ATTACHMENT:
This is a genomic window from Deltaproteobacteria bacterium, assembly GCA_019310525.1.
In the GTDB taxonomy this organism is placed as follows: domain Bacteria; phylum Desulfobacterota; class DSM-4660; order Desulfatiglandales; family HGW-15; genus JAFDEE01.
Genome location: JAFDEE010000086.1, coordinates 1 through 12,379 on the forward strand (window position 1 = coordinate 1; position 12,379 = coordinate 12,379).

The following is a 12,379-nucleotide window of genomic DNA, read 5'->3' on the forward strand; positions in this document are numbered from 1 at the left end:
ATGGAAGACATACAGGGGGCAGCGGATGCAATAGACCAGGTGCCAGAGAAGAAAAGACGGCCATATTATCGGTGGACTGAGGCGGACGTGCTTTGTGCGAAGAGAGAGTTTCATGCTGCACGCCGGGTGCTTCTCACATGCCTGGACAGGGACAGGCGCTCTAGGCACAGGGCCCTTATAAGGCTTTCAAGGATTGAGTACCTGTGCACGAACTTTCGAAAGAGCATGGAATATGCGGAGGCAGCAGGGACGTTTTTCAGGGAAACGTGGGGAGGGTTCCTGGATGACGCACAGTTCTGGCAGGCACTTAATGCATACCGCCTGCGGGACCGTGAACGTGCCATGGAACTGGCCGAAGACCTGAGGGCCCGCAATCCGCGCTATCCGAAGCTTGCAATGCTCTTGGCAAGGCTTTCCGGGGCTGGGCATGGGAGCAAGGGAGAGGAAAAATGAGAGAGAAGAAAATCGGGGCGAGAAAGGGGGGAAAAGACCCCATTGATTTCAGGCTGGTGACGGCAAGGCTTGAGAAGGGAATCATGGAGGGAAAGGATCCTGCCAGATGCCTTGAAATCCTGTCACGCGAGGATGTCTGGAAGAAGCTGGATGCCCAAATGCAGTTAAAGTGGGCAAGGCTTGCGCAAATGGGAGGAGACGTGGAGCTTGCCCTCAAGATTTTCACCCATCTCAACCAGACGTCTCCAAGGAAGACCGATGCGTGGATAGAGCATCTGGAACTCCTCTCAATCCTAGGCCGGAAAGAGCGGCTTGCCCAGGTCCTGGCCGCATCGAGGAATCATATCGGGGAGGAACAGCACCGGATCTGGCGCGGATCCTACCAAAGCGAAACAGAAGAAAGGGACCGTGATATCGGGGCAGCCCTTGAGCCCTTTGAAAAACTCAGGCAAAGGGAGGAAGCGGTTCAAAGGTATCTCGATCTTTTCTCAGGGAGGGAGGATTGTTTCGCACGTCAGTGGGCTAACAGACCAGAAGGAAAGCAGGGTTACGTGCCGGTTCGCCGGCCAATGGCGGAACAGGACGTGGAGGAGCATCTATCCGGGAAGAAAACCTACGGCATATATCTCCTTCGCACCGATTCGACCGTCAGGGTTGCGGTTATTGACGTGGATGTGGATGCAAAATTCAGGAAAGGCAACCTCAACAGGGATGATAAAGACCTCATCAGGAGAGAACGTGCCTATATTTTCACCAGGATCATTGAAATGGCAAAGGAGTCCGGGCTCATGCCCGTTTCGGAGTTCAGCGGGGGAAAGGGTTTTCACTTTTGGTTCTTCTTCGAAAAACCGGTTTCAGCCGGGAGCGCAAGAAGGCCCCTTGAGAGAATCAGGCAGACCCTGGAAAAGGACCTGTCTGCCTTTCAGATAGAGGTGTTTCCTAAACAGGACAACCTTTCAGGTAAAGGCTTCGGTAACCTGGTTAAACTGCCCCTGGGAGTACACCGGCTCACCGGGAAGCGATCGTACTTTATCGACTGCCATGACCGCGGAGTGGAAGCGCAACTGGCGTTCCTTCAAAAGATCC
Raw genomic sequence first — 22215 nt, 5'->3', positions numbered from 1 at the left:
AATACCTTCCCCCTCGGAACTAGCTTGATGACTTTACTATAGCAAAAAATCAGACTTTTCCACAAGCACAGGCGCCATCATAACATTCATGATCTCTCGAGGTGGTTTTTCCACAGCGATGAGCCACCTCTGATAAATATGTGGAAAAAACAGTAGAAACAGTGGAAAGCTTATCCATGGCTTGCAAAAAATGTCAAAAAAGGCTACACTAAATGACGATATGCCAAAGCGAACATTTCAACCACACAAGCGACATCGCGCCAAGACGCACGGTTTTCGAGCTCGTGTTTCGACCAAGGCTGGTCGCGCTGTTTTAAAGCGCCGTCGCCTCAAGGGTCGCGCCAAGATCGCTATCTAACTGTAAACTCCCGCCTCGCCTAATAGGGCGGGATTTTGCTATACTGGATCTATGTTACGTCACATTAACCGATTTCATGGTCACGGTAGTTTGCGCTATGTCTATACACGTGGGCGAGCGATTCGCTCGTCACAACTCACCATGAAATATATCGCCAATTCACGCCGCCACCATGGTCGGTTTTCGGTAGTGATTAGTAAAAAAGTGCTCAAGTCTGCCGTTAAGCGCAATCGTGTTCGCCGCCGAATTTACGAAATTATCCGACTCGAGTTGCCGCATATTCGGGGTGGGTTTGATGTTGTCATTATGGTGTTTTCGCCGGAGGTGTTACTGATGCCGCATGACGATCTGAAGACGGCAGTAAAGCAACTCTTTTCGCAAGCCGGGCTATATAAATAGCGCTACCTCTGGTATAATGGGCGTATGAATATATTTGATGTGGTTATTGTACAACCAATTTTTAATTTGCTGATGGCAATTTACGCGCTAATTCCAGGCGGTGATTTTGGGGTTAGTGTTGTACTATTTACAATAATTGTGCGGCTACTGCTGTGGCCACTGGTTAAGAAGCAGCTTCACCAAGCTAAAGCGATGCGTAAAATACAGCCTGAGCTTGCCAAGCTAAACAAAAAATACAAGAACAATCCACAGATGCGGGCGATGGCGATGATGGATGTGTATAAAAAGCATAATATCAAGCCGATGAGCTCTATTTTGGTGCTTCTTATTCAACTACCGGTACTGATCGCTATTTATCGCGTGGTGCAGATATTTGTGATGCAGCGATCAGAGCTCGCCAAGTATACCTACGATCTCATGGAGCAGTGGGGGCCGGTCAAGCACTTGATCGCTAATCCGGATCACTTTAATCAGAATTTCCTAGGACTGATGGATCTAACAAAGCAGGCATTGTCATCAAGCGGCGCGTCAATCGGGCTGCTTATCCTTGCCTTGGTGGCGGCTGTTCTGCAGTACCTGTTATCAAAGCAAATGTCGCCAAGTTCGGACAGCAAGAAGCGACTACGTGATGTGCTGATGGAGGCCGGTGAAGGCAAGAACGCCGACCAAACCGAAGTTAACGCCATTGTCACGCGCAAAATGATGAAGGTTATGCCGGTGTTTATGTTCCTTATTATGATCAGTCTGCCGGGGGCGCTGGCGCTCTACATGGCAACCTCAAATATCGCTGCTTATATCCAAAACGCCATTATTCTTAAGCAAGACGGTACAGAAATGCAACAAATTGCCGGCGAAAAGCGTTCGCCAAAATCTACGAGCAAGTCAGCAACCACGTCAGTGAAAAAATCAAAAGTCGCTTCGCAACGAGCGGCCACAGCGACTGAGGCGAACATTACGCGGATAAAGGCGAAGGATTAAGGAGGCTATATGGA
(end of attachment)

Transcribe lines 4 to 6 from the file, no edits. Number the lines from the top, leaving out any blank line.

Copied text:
The following is a 12,379-nucleotide window of genomic DNA, read 5'->3' on the forward strand; positions in this document are numbered from 1 at the left end:
ATGGAAGACATACAGGGGGCAGCGGATGCAATAGACCAGGTGCCAGAGAAGAAAAGACGGCCATATTATCGGTGGACTGAGGCGGACGTGCTTTGTGCGAAGAGAGAGTTTCATGCTGCACGCCGGGTGCTTCTCACATGCCTGGACAGGGACAGGCGCTCTAGGCACAGGGCCCTTATAAGGCTTTCAAGGATTGAGTACCTGTGCACGAACTTTCGAAAGAGCATGGAATATGCGGAGGCAGCAGGGACGTTTTTCAGGGAAACGTGGGGAGGGTTCCTGGATGACGCACAGTTCTGGCAGGCACTTAATGCATACCGCCTGCGGGACCGTGAACGTGCCATGGAACTGGCCGAAGACCTGAGGGCCCGCAATCCGCGCTATCCGAAGCTTGCAATGCTCTTGGCAAGGCTTTCCGGGGCTGGGCATGGGAGCAAGGGAGAGGAAAAATGAGAGAGAAGAAAATCGGGGCGAGAAAGGGGGGAAAAGACCCCATTGATTTCAGGCTGGTGACGGCAAGGCTTGAGAAGGGAATCATGGAGGGAAAGGATCCTGCCAGATGCCTTGAAATCCTGTCACGCGAGGATGTCTGGAAGAAGCTGGATGCCCAAATGCAGTTAAAGTGGGCAAGGCTTGCGCAAATGGGAGGAGACGTGGAGCTTGCCCTCAAGATTTTCACCCATCTCAACCAGACGTCTCCAAGGAAGACCGATGCGTGGATAGAGCATCTGGAACTCCTCTCAATCCTAGGCCGGAAAGAGCGGCTTGCCCAGGTCCTGGCCGCATCGAGGAATCATATCGGGGAGGAACAGCACCGGATCTGGCGCGGATCCTACCAAAGCGAAACAGAAGAAAGGGACCGTGATATCGGGGCAGCCCTTGAGCCCTTTGAAAAACTCAGGCAAAGGGAGGAAGCGGTTCAAAGGTATCTCGATCTTTTCTCAGGGAGGGAGGATTGTTTCGCACGTCAGTGGGCTAACAGACCAGAAGGAAAGCAGGGTTACGTGCCGGTTCGCCGGCCAATGGCGGAACAGGACGTGGAGGAGCATCTATCCGGGAAGAAAACCTACGGCATATATCTCCTTCGCACCGATTCGACCGTCAGGGTTGCGGTTATTGACGTGGATGTGGATGCAAAATTCAGGAAAGGCAACCTCAACAGGGATGATAAAGACCTCATCAGGAGAGAACGTGCCTATATTTTCACCAGGATCATTGAAATGGCAAAGGAGTCCGGGCTCATGCCCGTTTCGGAGTTCAGCGGGGGAAAGGGTTTTCACTTTTGGTTCTTCTTCGAAAAACCGGTTTCAGCCGGGAGCGCAAGAAGGCCCCTTGAGAGAATCAGGCAGACCCTGGAAAAGGACCTGTCTGCCTTTCAGATAGAGGTGTTTCCTAAACAGGACAACCTTTCAGGTAAAGGCTTCGGTAACCTGGTTAAACTGCCCCTGGGAGTACACCGGCTCACCGGGAAGCGATCGTACTTTATCGACTGCCATGACCGCGGAGTGGAAGCGCAACTGGCGTTCCTTCAAAAGATCC
Raw genomic sequence first — 22215 nt, 5'->3', positions numbered from 1 at the left: